It’s common for comics to neglect art while prioritizing plot. However, My favorite thing is monsters stands out for its incredible designs. Ferris’ realistic portrayals and use of lightning, along with the story’s raw emotion, made this novel one of the best works of the decade.
5 Shadow Life reflects on life, death, and older queer people
In 2021, Hiromi Goto and Ann Xu create shadow life, a short graphic novel that follows Kumiko, a headstrong but hilarious seventy-six-year-old widow who endlessly tries to escape death. This attempt to thwart fate helps her heal her past relationships and brings her closer to her family.
shadow life doesn’t need a dichotomy between good and evil to bring fans the battle of the ages: life versus death. This graphic novel is an eccentric battle against time, but it’s also a beautiful reflection of the difficulties of growing old, especially as a queer person. His amazing story has earned shadow life a GLAAD Award nomination.
4 They Called Us Enemies is the autobiography of George Takei
In They called us enemies, Actor and activist George Takei shares his childhood memories of being imprisoned in an American concentration camp during World War II. Written by Takei alongside co-writers Justin Eisinger and Steven Scott, and artist Harmony Becker, this moving story sees Takei and his family flee Japan only to find themselves in a prison disguised as a relocation center thanks to President Franklin D. Roosevelt.
While lecturing readers on the aftermath of World War II in America, Takei opens a portal to the most intimate moments of his family life. Coming from a public figure as beloved as he is, They called us enemies is a punch in the gut for anyone with a heart as well as an inspiring tale.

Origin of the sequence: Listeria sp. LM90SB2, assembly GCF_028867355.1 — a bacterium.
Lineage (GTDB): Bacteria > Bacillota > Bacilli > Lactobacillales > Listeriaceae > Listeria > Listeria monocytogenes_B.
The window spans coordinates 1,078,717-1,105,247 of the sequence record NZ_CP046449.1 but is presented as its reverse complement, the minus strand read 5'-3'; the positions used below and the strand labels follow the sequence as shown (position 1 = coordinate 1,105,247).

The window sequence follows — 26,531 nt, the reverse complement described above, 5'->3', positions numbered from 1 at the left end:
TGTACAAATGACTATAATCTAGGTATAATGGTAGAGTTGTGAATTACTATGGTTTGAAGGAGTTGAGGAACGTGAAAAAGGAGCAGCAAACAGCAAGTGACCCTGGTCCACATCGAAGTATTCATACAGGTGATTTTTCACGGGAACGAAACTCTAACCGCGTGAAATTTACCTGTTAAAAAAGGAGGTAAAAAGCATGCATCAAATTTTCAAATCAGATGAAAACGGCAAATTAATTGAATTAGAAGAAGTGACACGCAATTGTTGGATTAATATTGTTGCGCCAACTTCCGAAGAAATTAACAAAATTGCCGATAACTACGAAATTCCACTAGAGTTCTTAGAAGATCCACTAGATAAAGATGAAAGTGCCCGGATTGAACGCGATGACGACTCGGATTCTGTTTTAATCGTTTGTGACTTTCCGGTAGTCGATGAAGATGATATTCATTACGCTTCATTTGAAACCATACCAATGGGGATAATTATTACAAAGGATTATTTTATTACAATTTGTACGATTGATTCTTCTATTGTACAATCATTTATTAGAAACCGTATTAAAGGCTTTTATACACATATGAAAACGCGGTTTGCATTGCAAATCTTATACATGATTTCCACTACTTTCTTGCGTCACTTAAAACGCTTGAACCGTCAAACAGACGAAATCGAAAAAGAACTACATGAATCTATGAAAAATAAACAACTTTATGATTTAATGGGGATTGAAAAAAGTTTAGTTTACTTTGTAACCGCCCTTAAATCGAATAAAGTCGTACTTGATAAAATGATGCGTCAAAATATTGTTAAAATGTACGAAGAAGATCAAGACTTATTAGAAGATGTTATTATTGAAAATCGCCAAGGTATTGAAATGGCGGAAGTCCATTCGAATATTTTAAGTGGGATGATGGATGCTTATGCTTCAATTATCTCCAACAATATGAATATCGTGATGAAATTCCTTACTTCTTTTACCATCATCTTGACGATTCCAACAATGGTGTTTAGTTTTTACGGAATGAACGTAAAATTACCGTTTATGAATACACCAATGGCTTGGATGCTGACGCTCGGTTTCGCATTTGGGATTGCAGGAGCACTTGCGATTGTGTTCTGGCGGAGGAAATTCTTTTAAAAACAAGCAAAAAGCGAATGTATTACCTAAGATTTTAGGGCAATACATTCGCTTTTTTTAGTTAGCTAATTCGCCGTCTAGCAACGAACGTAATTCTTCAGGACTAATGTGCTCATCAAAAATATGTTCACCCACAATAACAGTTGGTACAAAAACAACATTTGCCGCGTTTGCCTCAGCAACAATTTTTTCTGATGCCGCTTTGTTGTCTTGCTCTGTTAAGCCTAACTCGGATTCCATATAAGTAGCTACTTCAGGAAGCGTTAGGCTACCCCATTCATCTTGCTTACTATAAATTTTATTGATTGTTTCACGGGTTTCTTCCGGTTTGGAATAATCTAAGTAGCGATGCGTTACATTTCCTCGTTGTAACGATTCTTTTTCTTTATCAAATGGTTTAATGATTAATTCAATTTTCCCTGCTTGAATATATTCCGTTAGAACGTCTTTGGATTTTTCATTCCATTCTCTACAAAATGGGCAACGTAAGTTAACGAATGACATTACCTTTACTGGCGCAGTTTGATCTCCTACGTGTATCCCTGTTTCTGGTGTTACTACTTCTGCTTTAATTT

3 Jack the Ripper stars in From Hell
Horror fans can feast with From hell, by Alan Moore and Eddie Campbell. Set in the Victorian era, this novel centers on Jack the Ripper, offering a fictional resolution to one of humanity’s darkest secrets: the identity of the killer. Moore and Campbell follow Frederick Abberline’s investigation while delving into the bizarre circumstances that led Sir William Gull, the royal physician, to kill five women.
From hell has no superheroes. Instead, it follows a full-fledged, very real villain, though the story itself is largely fiction. As always, Alan Moore surprises fans with complex characters embedded in a plot full of twists and turns, with many hidden meanings and plots revealed. From hell is both a theory of time, a historical reflection and a social critique.
2 Understanding Comics Teaches the Art of Sequential Storytelling
Less a novel and more a metafictional text, Understanding comics by Scott McCloud is a complete course in comics. Through more than 200 pages, McCloud explores comic theory, its formal aspects, a bit of its history, and its most important concepts.
Although this book is pretty much a college course, McCloud never neglects entertainment. The novel is full of light-hearted jokes that often help the reader better understand the concepts of sequential art. Any fan of comics, or art in general, will find that Understanding comics is a valuable learning tool.
1 A Contract with God is considered one of the first – and greatest – graphic novels
The quintessential graphic novel, Will Eisner’s A contract with God is an anthology of four different stories that explore universal topics like religion, death, love and identity. These stories are a window into human nature, using characters everyone can relate to.
Unlike superhero comics, which are often two-dimensional, the characters of A contract with God are not just good or bad. They are human, which means they face terrible aspects of life, such as racism, while making mistakes, sometimes unforgivable. Eisner earned his place in comic book history with this iconic graphic novel.